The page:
Shored Reinforced Earth Walls Take on Challenging Terrain in North Carolina

Shored Reinforced Earth Walls Take on Challenging Terrain in North Carolina

Completed SMSE Wall
Reinforced Earth Product in Field
Elk, NC
North Carolina Dept. of Transportation
Maymead, Inc.
Charles Blalock and Sons.

In western North Carolina, in the mountainous terrain of the Pisgah National Forest, few roads are straight, fewer are level, and the combination of straight and level is almost non-existent.  Highways thread their way through meandering valleys or along folded and twisting hillsides, defining the shortest distance between towns.  Some roads, like NC Route 194, just cannot avoid the tortuous curves and terrifying switchbacks imposed by an unforgiving topography, sometimes seeming to trace the alignment of a piece of ribbon candy turned on edge.  Though in places barely two lanes wide and with narrow or nonexistent shoulders, NC 194 is the most direct route to travel between Banner Elk, NC in Avery County and Valle Crucis in adjacent Watauga County.  Due to its narrow and curving nature, however, by the end of the 2000s decade, NC 194 was in serious need of an upgrade and The Reinforced Earth Company (RECo) was there to help.

The NCDOT's reconstruction goal for NC 194 was safety + widening, but the topographic constraints, both vertical and horizontal, severely limited their design options.  Even the barely achievable 3-4 ft. widening they planned, to improve turning radii for larger vehicles and provide some semblance of a shoulder, required retaining walls up to 46 ft. tall and significant cuts and fills to construct them.  Normally NCDOT specifies mechanically stabilized earth (MSE) walls when retaining walls are required, but the standard 0.7H aspect ratio (soil reinforcement length ≈ 0.7 x wall height) would not work here without massive and environmentally destructive up- and down-slope excavations.  Clearly this was a job for Shored Mechanically Stabilized Earth (SMSE) walls.

A SMSE wall is a combination of a shoring wall (often a soil nail wall) supporting the backslope and an MSE wall constructed against that backslope (Fig. 1).  Typically the upper two (or more, if allowed by the slope geometry) layers of MSE reinforcements extend across the top of the shoring wall to integrate the two systems.   This composite wall system allows cost-effective and visually appealing MSE walls to be used at sites severely constrained by slopes so steep that a 0.7H-wide platform on which to build the MSE wall is not possible.  While each wall type comes from a different designer/supplier, the composite SMSE wall works for one simple reason:  the shoring wall supports the soil behind the MSE wall.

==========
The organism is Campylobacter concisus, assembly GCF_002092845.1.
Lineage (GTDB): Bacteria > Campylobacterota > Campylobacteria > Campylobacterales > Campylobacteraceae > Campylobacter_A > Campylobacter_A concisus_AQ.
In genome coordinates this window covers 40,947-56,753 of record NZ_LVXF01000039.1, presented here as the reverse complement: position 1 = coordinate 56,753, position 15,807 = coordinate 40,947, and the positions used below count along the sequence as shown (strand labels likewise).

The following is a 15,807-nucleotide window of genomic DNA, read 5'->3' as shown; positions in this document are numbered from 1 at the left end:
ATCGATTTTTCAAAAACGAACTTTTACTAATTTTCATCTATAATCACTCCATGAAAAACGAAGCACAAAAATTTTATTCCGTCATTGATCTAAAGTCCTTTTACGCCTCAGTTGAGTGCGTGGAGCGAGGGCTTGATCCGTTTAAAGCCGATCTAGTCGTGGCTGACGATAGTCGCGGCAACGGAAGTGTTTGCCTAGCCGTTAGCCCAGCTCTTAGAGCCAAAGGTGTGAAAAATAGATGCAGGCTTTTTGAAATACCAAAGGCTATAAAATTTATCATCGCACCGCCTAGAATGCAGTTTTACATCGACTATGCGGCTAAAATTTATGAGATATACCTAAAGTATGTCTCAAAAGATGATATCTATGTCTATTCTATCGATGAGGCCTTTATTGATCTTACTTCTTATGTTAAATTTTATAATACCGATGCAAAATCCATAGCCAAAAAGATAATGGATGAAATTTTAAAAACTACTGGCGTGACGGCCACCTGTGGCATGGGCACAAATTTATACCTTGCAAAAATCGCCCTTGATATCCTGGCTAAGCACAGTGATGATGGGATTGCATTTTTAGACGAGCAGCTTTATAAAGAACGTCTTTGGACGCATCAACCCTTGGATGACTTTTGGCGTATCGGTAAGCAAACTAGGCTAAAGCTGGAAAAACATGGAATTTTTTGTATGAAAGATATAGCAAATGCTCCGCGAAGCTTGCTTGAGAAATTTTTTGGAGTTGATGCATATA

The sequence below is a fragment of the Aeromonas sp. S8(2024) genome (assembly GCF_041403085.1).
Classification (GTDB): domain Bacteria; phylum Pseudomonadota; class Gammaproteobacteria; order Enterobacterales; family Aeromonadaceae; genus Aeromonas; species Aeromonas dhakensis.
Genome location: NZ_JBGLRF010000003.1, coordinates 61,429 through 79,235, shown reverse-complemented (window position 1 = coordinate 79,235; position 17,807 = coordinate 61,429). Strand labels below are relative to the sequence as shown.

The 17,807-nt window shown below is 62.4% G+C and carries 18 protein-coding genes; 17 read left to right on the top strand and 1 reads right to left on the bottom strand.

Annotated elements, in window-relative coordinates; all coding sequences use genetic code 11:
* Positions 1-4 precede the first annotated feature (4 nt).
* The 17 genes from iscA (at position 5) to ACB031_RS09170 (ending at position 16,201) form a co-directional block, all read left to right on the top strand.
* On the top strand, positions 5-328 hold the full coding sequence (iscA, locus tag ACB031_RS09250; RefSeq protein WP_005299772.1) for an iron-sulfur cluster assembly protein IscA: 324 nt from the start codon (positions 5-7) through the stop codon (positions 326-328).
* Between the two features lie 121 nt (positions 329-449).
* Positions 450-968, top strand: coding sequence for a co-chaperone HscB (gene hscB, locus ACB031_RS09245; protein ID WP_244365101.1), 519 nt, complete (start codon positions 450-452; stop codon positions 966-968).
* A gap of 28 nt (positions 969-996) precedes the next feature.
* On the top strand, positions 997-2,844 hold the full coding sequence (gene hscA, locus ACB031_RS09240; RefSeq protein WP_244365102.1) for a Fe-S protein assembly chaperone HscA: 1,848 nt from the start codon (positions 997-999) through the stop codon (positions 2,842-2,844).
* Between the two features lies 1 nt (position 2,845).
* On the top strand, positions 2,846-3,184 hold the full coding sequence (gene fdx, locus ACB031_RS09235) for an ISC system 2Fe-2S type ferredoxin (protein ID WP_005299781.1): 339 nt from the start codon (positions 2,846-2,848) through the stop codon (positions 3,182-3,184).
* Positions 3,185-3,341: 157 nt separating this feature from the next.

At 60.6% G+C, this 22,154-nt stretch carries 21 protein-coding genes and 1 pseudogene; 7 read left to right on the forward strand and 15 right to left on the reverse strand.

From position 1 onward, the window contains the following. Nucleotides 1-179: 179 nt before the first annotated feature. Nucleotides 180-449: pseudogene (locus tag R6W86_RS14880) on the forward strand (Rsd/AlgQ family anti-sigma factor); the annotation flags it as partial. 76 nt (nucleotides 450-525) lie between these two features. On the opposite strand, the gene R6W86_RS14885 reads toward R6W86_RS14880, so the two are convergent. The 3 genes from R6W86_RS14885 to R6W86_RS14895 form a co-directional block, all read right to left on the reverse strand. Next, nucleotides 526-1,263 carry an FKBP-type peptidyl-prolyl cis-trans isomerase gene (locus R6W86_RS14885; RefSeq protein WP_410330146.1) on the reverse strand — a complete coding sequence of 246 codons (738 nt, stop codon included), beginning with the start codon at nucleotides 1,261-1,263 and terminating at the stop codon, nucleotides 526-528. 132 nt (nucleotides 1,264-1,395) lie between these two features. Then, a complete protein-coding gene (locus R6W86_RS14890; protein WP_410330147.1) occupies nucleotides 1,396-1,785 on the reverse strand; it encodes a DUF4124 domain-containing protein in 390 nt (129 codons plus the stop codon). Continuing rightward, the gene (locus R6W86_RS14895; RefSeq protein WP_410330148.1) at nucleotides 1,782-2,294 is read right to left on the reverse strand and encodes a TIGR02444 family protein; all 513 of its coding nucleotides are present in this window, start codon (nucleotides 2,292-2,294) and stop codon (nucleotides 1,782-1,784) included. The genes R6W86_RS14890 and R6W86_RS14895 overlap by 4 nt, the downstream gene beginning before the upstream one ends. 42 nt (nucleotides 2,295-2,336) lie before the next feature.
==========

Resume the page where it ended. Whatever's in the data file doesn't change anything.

An MSE wall is designed as a coherent gravity structure, resisting lateral earth pressure because of its mass and resulting sliding and overturning resistance.  Since a shoring wall nearly eliminates that lateral earth pressure, the cross-sectional width of the MSE structure required for gravity stability, defined by the length of the reinforcements, can be significantly reduced.  Instead of the normal 0.7H reinforcement length, the Reinforced Earth® component of SMSE walls typically has an aspect ratio of 0.4H to 0.5H.  But with two different wall types from two different suppliers, design coordination and careful checking are critical. 

The owner has ultimate responsibility for global and compound stability checks and must assure that these checks are performed.  Analysis of compound stability through the soil nail and MSE walls requires input from the designers of both wall systems, while those designers must each be responsible for the internal stability of their respective walls.  When the MSE wall is founded on a slope, the toe-of-wall embedment depth (Fig. 1) is proportional to the steepness of the slope and must be clearly specified by the owner.  And to assure the SMSE wall will perform as intended, all design responsibilities discussed above must be clearly and thoroughly defined in the contract documents.